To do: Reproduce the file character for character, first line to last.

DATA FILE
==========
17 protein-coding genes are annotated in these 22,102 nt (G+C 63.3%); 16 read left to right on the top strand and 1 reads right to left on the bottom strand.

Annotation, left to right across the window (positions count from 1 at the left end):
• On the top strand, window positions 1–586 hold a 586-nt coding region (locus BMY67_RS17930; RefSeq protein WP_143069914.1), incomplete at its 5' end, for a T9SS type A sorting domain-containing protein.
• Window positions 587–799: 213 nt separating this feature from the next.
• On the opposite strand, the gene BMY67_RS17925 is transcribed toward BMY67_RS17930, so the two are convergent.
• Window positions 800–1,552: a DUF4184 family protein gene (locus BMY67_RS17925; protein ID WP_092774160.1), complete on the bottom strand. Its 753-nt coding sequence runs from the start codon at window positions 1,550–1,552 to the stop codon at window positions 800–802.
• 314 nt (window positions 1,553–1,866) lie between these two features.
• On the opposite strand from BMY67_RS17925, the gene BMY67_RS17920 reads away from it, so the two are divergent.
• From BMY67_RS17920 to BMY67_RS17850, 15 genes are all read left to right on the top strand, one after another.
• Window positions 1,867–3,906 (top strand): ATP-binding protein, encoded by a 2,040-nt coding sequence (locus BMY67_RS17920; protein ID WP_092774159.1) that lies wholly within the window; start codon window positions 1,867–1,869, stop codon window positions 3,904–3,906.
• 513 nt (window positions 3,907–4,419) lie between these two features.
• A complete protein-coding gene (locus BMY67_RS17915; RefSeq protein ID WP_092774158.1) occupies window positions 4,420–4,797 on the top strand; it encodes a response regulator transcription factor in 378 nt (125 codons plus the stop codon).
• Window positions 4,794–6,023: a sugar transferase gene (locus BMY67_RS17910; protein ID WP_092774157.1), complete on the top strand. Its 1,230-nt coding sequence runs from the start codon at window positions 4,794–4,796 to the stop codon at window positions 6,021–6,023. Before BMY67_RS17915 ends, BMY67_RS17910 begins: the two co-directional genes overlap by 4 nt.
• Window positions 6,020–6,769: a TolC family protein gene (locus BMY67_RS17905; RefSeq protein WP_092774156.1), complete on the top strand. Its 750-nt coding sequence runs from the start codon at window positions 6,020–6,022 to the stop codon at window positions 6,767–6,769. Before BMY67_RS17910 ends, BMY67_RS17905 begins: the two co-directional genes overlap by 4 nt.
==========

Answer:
17 protein-coding genes are annotated in these 22,102 nt (G+C 63.3%); 16 read left to right on the top strand and 1 reads right to left on the bottom strand.

Annotation, left to right across the window (positions count from 1 at the left end):
• On the top strand, window positions 1–586 hold a 586-nt coding region (locus BMY67_RS17930; RefSeq protein WP_143069914.1), incomplete at its 5' end, for a T9SS type A sorting domain-containing protein.
• Window positions 587–799: 213 nt separating this feature from the next.
• On the opposite strand, the gene BMY67_RS17925 is transcribed toward BMY67_RS17930, so the two are convergent.
• Window positions 800–1,552: a DUF4184 family protein gene (locus BMY67_RS17925; protein ID WP_092774160.1), complete on the bottom strand. Its 753-nt coding sequence runs from the start codon at window positions 1,550–1,552 to the stop codon at window positions 800–802.
• 314 nt (window positions 1,553–1,866) lie between these two features.
• On the opposite strand from BMY67_RS17925, the gene BMY67_RS17920 reads away from it, so the two are divergent.
• From BMY67_RS17920 to BMY67_RS17850, 15 genes are all read left to right on the top strand, one after another.
• Window positions 1,867–3,906 (top strand): ATP-binding protein, encoded by a 2,040-nt coding sequence (locus BMY67_RS17920; protein ID WP_092774159.1) that lies wholly within the window; start codon window positions 1,867–1,869, stop codon window positions 3,904–3,906.
• 513 nt (window positions 3,907–4,419) lie between these two features.
• A complete protein-coding gene (locus BMY67_RS17915; RefSeq protein ID WP_092774158.1) occupies window positions 4,420–4,797 on the top strand; it encodes a response regulator transcription factor in 378 nt (125 codons plus the stop codon).
• Window positions 4,794–6,023: a sugar transferase gene (locus BMY67_RS17910; protein ID WP_092774157.1), complete on the top strand. Its 1,230-nt coding sequence runs from the start codon at window positions 4,794–4,796 to the stop codon at window positions 6,021–6,023. Before BMY67_RS17915 ends, BMY67_RS17910 begins: the two co-directional genes overlap by 4 nt.
• Window positions 6,020–6,769: a TolC family protein gene (locus BMY67_RS17905; RefSeq protein WP_092774156.1), complete on the top strand. Its 750-nt coding sequence runs from the start codon at window positions 6,020–6,022 to the stop codon at window positions 6,767–6,769. Before BMY67_RS17910 ends, BMY67_RS17905 begins: the two co-directional genes overlap by 4 nt.